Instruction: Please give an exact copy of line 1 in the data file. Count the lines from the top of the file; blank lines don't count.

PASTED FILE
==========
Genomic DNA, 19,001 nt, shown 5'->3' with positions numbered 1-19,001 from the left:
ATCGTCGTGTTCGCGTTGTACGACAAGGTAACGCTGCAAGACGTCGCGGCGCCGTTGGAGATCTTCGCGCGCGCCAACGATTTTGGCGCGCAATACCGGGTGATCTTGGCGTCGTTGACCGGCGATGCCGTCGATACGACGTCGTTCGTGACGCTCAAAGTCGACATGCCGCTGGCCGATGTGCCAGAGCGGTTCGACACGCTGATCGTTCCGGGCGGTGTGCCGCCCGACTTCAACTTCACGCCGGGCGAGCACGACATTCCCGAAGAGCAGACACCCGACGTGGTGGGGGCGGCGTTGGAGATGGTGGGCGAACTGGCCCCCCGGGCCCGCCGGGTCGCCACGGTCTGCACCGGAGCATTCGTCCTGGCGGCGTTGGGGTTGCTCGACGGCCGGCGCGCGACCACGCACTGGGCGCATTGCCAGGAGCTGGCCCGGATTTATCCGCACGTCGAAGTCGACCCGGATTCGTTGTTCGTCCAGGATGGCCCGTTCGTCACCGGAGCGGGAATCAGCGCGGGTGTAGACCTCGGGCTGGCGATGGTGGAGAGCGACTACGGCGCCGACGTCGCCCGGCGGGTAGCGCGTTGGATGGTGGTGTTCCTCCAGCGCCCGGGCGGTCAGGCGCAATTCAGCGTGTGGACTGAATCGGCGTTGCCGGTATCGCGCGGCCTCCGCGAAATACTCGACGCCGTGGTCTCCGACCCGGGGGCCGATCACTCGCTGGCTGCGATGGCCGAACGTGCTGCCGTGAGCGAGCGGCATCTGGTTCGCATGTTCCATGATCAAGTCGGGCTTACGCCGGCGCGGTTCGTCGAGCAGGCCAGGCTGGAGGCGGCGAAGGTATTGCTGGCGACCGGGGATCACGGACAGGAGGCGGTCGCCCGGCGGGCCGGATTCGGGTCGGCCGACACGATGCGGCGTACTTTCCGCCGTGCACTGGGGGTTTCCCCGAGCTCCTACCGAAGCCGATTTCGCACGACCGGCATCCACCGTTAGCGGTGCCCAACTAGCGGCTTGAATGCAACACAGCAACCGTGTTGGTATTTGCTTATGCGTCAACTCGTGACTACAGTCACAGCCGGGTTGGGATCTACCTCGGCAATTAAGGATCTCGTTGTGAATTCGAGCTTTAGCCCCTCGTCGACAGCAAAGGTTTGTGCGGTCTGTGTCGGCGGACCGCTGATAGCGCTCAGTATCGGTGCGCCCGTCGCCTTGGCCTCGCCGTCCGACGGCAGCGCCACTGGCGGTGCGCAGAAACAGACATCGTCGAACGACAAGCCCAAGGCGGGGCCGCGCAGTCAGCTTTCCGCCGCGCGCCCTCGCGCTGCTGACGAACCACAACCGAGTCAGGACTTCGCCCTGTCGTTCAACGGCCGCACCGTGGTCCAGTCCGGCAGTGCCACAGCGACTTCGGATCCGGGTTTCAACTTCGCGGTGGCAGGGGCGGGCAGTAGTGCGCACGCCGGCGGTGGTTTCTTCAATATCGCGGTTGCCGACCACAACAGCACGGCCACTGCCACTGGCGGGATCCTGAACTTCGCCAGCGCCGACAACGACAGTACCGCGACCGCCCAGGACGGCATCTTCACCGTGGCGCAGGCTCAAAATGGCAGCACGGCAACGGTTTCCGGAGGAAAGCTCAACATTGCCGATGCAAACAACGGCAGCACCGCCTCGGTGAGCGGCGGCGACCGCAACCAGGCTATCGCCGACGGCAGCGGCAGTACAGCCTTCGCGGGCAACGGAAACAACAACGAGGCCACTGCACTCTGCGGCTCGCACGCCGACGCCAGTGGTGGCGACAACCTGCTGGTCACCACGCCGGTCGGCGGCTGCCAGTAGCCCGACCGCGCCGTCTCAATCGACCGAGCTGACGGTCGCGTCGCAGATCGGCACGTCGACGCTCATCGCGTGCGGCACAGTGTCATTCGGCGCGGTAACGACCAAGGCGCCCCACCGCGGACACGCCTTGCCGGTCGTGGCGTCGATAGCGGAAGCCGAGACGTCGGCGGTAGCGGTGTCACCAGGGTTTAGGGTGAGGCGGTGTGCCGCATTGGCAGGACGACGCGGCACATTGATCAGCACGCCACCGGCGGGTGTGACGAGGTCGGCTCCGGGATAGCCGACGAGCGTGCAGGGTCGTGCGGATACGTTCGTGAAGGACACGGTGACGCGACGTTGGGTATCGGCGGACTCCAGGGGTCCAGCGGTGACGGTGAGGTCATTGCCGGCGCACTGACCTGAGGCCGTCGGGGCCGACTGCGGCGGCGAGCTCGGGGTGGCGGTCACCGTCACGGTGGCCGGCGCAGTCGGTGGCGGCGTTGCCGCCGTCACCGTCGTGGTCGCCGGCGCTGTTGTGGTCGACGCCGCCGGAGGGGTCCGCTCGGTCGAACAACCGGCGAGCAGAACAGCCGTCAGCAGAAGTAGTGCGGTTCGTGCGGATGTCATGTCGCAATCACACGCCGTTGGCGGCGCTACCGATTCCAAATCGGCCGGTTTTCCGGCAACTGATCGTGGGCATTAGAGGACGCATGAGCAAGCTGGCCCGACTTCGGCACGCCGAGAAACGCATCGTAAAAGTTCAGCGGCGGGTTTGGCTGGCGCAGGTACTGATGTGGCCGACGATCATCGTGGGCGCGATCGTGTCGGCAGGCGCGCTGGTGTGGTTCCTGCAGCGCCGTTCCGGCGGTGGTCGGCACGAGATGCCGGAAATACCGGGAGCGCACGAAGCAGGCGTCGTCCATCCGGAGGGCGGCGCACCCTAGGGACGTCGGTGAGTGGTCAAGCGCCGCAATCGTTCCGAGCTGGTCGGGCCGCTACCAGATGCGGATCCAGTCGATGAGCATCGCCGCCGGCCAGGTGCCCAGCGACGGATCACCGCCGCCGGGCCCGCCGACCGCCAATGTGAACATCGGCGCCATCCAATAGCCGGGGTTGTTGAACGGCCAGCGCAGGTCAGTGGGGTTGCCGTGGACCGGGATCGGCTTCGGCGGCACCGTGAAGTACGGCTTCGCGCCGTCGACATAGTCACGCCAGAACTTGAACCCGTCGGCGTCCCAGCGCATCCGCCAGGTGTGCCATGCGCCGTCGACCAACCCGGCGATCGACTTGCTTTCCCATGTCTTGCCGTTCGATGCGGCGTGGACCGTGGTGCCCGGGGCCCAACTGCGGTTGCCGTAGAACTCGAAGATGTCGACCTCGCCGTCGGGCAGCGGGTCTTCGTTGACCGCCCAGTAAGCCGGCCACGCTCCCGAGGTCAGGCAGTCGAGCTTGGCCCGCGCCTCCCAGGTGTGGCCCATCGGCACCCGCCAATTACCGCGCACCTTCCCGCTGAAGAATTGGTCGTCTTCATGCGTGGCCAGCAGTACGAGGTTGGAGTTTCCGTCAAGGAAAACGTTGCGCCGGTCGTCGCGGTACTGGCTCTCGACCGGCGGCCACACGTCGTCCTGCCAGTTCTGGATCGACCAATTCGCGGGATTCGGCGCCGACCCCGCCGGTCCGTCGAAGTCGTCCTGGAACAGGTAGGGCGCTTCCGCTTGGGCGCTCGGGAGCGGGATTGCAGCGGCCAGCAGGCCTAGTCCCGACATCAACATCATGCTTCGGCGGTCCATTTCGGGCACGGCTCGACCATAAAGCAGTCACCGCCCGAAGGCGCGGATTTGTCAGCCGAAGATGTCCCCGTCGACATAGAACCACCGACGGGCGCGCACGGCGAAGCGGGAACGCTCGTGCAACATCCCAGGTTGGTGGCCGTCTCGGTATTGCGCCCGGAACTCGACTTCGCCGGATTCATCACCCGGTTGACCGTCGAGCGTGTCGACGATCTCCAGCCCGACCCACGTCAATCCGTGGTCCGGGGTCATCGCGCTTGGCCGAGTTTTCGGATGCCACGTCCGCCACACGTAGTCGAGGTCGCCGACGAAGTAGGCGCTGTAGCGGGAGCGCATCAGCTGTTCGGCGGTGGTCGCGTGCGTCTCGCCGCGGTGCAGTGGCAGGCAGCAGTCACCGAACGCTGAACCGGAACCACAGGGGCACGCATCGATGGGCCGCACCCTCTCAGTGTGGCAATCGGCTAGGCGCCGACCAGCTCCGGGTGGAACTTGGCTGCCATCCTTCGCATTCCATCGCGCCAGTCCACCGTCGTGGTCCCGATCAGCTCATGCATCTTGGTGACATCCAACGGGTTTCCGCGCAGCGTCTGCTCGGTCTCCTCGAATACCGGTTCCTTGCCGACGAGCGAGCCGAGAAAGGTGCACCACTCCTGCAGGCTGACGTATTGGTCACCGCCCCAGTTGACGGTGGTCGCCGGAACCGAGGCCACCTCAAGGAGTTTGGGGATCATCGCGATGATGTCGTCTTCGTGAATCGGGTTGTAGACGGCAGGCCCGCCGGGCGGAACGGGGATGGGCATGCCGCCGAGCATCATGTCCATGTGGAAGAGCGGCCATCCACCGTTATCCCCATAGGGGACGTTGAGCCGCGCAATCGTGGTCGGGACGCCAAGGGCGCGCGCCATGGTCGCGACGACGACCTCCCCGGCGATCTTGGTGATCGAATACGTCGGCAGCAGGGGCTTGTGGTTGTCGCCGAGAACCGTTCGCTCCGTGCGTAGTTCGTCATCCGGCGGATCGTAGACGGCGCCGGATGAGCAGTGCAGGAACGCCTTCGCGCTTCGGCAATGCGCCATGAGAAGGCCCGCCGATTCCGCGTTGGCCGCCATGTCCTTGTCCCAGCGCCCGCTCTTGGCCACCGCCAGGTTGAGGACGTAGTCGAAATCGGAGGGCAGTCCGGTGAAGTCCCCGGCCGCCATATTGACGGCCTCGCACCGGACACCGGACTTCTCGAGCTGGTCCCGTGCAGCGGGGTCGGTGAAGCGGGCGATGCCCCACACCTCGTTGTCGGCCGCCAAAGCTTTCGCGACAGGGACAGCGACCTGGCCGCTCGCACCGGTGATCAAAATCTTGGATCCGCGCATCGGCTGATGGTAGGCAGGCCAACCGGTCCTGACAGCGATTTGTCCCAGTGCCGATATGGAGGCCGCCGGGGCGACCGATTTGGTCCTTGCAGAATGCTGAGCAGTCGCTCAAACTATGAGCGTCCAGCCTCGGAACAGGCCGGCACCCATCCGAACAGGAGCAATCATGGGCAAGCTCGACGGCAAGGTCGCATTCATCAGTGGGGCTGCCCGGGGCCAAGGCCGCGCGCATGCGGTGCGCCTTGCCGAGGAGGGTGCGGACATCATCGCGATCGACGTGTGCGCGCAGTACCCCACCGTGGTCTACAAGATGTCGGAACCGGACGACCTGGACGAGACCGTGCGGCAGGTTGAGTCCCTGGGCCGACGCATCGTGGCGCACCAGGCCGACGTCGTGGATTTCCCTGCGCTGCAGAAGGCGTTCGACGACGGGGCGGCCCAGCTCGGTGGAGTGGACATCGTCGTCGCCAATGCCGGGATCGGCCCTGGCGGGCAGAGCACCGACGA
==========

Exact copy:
Genomic DNA, 19,001 nt, shown 5'->3' with positions numbered 1-19,001 from the left: